Women obsessed
 Crime
 WTF? justice system
Evil men
 Slimy, shitty boyfriends/partners
Intensity

5. The Trial of Lizzie Borden - Cara Robertson.
This is the very best book about the Borden trial. Cara Robertson does a close reading of the transcript and interprets the finer points, particularly in the defense strategy. She also researched how the press covered the trial, almost to comic effect. Really, they weren't so different from social media today. The examination of the brutal murder and the trial balances with the media circus and it creates the perfect amount of tension. In the end, it was all about the all-male jury not being able to wrap their heads around the idea of a well-bred New England spinster committing such a brutal murder. Luckily for Lizzie, she was underestimated. If it had gone the other way, she would have been hanged. My only beef with this excellent book is the dust jacket cover. It looks like historical fiction, which it most certainly is not. Why not a more typical nonfiction cover? Why not a photo of Lizzie Borden?

6. Three Women - Lisa Taddeo.
Journalist Lisa Taddeo followed three women for ten years, chronicling their lives: Maggie, a teenaged girl who falls in love with her handsome, popular English teacher who allows an inappropriate romantic relationship to develop; Sloan, an upscale restaurant owner whose chef husband has decidedly adventurous sexual proclivities that she does all she can to cater to; and Lina, a housewife from Indiana who has a husband who hates kissing (they go to marriage counseling about it) Lina and her husband separate, and she takes up with her high school boyfriend who has turned into a jerk and a lout. Lina sees this, but she looks the other way to get sex from him. Also belongs to a women's group and enjoys scandalizing them with her exploits. Lina and Sloane are pseudonyms. Maggie's real name is used, presumably because she finally informs the police about her teacher's advances several years later. I was dazzled by Taddeo's narrative of the three women's stories, but the book made me uncomfortable. I recognized the thoughts and sometimes the actions of an earlier incarnation of myself, as well as potential actions. What if I'd had an English teacher like Maggie's? The thought makes me shiver.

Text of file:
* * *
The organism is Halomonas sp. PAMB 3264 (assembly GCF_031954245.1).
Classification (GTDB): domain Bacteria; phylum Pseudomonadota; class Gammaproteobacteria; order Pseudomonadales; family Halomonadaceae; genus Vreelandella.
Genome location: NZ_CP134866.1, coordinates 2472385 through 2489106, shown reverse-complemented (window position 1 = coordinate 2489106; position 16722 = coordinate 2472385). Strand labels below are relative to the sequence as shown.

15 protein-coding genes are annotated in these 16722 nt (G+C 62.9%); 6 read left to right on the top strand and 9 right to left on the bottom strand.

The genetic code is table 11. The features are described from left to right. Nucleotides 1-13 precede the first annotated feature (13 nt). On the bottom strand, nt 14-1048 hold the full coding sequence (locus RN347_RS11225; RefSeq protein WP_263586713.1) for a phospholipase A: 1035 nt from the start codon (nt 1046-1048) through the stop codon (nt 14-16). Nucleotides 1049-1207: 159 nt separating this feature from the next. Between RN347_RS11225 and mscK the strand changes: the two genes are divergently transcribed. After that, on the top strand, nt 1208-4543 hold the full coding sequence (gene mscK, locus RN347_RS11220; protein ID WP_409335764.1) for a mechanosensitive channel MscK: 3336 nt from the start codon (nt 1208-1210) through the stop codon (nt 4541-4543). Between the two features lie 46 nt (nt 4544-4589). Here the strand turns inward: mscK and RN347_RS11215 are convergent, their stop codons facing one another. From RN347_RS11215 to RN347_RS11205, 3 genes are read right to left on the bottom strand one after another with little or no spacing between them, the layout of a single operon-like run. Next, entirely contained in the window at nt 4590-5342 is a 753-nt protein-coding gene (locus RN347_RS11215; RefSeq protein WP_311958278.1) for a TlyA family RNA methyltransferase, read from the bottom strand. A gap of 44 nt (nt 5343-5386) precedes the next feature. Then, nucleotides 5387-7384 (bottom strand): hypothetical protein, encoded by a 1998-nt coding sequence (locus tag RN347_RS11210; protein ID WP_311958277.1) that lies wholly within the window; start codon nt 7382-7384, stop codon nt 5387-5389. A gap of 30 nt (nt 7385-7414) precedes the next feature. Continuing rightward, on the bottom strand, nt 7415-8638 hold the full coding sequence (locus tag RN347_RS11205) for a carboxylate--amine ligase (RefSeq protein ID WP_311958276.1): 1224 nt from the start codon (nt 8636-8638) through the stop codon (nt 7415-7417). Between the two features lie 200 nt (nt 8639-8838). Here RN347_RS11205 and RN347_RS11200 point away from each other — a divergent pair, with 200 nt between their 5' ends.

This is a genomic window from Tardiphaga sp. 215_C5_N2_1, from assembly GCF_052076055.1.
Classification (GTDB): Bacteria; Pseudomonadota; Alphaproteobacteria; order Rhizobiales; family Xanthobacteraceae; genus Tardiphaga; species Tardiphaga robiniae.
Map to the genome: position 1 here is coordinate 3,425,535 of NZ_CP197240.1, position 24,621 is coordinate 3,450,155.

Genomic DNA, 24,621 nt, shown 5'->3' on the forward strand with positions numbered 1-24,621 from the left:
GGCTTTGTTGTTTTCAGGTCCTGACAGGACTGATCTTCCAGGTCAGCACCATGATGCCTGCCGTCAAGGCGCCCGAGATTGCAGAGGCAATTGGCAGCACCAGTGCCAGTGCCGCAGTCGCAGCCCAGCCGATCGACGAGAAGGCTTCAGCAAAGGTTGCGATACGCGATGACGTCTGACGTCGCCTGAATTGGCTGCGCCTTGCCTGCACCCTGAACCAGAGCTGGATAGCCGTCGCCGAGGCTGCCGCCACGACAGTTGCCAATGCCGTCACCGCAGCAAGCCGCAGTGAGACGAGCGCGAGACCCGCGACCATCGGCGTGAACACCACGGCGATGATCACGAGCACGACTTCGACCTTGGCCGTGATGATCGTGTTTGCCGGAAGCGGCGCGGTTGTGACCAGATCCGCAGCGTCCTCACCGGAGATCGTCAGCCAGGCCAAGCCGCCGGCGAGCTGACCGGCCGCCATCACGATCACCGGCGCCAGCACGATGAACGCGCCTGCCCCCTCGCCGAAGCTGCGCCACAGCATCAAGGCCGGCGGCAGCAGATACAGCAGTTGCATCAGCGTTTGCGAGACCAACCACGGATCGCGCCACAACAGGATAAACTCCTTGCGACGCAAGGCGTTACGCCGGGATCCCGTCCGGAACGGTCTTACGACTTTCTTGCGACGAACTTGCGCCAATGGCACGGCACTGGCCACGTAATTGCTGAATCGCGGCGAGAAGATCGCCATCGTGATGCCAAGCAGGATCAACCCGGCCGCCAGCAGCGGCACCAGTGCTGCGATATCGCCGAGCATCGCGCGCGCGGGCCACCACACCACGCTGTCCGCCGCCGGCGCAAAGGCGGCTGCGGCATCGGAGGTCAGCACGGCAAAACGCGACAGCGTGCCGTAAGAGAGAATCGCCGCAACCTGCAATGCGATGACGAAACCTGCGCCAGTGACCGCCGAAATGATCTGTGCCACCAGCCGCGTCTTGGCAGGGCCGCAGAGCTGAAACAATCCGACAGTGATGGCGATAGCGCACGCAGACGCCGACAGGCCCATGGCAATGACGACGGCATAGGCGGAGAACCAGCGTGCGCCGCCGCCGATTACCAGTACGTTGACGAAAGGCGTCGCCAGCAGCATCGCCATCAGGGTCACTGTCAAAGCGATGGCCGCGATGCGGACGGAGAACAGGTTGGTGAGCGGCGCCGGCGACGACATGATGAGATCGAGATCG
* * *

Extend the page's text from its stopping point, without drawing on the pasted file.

7. I'll Be Gone in the Dark - Michelle McNamara.
The Golden State Killer eluded the authorities for decades, but technology caught up and was finally his undoing. He started his 'career' as a rapist, so there was plenty of DNA to connect most, if not all his crimes. He hadn't been caught yet when the book was published, so it's amazing to read how close the cops were to figuring the case out, even pinpointing the college he attended briefly. I'll Be Gone in the Dark is also the story of Michelle McNamara, whose blog True Crime Diary helped shine a spotlight on the case. Obsessed with solving the crime, McNamara did an amazing amount of research, poring over documents and following leads. Sadly, she died in the middle of writing this book and just months before the capture of The Golden State Killer.